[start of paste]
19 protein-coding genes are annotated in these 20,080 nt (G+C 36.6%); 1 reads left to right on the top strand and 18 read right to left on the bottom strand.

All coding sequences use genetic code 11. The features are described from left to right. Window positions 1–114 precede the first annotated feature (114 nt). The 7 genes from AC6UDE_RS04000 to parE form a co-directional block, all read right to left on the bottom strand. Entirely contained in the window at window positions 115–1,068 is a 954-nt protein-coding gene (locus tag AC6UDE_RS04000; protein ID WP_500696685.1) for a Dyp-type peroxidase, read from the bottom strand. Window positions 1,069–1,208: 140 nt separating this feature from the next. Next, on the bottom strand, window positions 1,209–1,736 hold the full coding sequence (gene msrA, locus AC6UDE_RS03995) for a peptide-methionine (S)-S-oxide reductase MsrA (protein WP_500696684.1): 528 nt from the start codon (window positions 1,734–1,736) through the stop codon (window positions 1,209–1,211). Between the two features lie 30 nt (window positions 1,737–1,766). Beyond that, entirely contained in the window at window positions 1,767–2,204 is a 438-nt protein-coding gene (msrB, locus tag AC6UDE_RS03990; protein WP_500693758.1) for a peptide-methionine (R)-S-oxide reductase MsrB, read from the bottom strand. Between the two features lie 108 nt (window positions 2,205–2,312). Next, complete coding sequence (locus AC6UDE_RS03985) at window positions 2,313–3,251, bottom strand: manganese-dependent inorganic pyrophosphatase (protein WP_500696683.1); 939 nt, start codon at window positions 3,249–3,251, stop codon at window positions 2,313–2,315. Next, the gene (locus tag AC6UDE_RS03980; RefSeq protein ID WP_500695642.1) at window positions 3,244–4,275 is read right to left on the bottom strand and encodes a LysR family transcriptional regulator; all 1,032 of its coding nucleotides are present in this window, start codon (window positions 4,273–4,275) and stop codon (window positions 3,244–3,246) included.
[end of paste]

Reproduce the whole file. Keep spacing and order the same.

19 protein-coding genes are annotated in these 20,080 nt (G+C 36.6%); 1 reads left to right on the top strand and 18 read right to left on the bottom strand.

All coding sequences use genetic code 11. The features are described from left to right. Window positions 1–114 precede the first annotated feature (114 nt). The 7 genes from AC6UDE_RS04000 to parE form a co-directional block, all read right to left on the bottom strand. Entirely contained in the window at window positions 115–1,068 is a 954-nt protein-coding gene (locus tag AC6UDE_RS04000; protein ID WP_500696685.1) for a Dyp-type peroxidase, read from the bottom strand. Window positions 1,069–1,208: 140 nt separating this feature from the next. Next, on the bottom strand, window positions 1,209–1,736 hold the full coding sequence (gene msrA, locus AC6UDE_RS03995) for a peptide-methionine (S)-S-oxide reductase MsrA (protein WP_500696684.1): 528 nt from the start codon (window positions 1,734–1,736) through the stop codon (window positions 1,209–1,211). Between the two features lie 30 nt (window positions 1,737–1,766). Beyond that, entirely contained in the window at window positions 1,767–2,204 is a 438-nt protein-coding gene (msrB, locus tag AC6UDE_RS03990; protein WP_500693758.1) for a peptide-methionine (R)-S-oxide reductase MsrB, read from the bottom strand. Between the two features lie 108 nt (window positions 2,205–2,312). Next, complete coding sequence (locus AC6UDE_RS03985) at window positions 2,313–3,251, bottom strand: manganese-dependent inorganic pyrophosphatase (protein WP_500696683.1); 939 nt, start codon at window positions 3,249–3,251, stop codon at window positions 2,313–2,315. Next, the gene (locus tag AC6UDE_RS03980; RefSeq protein ID WP_500695642.1) at window positions 3,244–4,275 is read right to left on the bottom strand and encodes a LysR family transcriptional regulator; all 1,032 of its coding nucleotides are present in this window, start codon (window positions 4,273–4,275) and stop codon (window positions 3,244–3,246) included.